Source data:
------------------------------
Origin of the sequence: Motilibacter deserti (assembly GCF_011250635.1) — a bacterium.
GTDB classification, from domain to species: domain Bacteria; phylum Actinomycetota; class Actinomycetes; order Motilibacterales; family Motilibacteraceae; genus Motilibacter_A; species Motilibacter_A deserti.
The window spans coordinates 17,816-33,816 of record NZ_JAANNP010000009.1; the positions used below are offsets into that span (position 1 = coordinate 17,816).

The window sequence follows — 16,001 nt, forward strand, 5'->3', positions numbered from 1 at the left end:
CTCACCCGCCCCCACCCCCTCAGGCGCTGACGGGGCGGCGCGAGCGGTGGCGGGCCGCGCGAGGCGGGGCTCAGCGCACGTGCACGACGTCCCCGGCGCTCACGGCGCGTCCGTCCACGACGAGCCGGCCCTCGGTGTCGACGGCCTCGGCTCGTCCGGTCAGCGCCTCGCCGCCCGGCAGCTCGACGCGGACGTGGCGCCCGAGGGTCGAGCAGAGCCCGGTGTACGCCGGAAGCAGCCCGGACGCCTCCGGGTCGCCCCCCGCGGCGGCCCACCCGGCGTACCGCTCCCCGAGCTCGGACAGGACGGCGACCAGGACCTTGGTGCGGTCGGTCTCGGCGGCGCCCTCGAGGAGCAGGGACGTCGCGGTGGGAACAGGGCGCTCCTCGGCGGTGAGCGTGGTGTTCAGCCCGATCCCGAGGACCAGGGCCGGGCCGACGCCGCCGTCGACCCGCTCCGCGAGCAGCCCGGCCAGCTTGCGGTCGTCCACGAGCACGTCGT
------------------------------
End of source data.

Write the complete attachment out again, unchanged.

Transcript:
Origin of the sequence: Motilibacter deserti (assembly GCF_011250635.1) — a bacterium.
GTDB classification, from domain to species: domain Bacteria; phylum Actinomycetota; class Actinomycetes; order Motilibacterales; family Motilibacteraceae; genus Motilibacter_A; species Motilibacter_A deserti.
The window spans coordinates 17,816-33,816 of record NZ_JAANNP010000009.1; the positions used below are offsets into that span (position 1 = coordinate 17,816).

The window sequence follows — 16,001 nt, forward strand, 5'->3', positions numbered from 1 at the left end:
CTCACCCGCCCCCACCCCCTCAGGCGCTGACGGGGCGGCGCGAGCGGTGGCGGGCCGCGCGAGGCGGGGCTCAGCGCACGTGCACGACGTCCCCGGCGCTCACGGCGCGTCCGTCCACGACGAGCCGGCCCTCGGTGTCGACGGCCTCGGCTCGTCCGGTCAGCGCCTCGCCGCCCGGCAGCTCGACGCGGACGTGGCGCCCGAGGGTCGAGCAGAGCCCGGTGTACGCCGGAAGCAGCCCGGACGCCTCCGGGTCGCCCCCCGCGGCGGCCCACCCGGCGTACCGCTCCCCGAGCTCGGACAGGACGGCGACCAGGACCTTGGTGCGGTCGGTCTCGGCGGCGCCCTCGAGGAGCAGGGACGTCGCGGTGGGAACAGGGCGCTCCTCGGCGGTGAGCGTGGTGTTCAGCCCGATCCCGAGGACCAGGGCCGGGCCGACGCCGCCGTCGACCCGCTCCGCGAGCAGCCCGGCCAGCTTGCGGTCGTCCACGAGCACGTCGT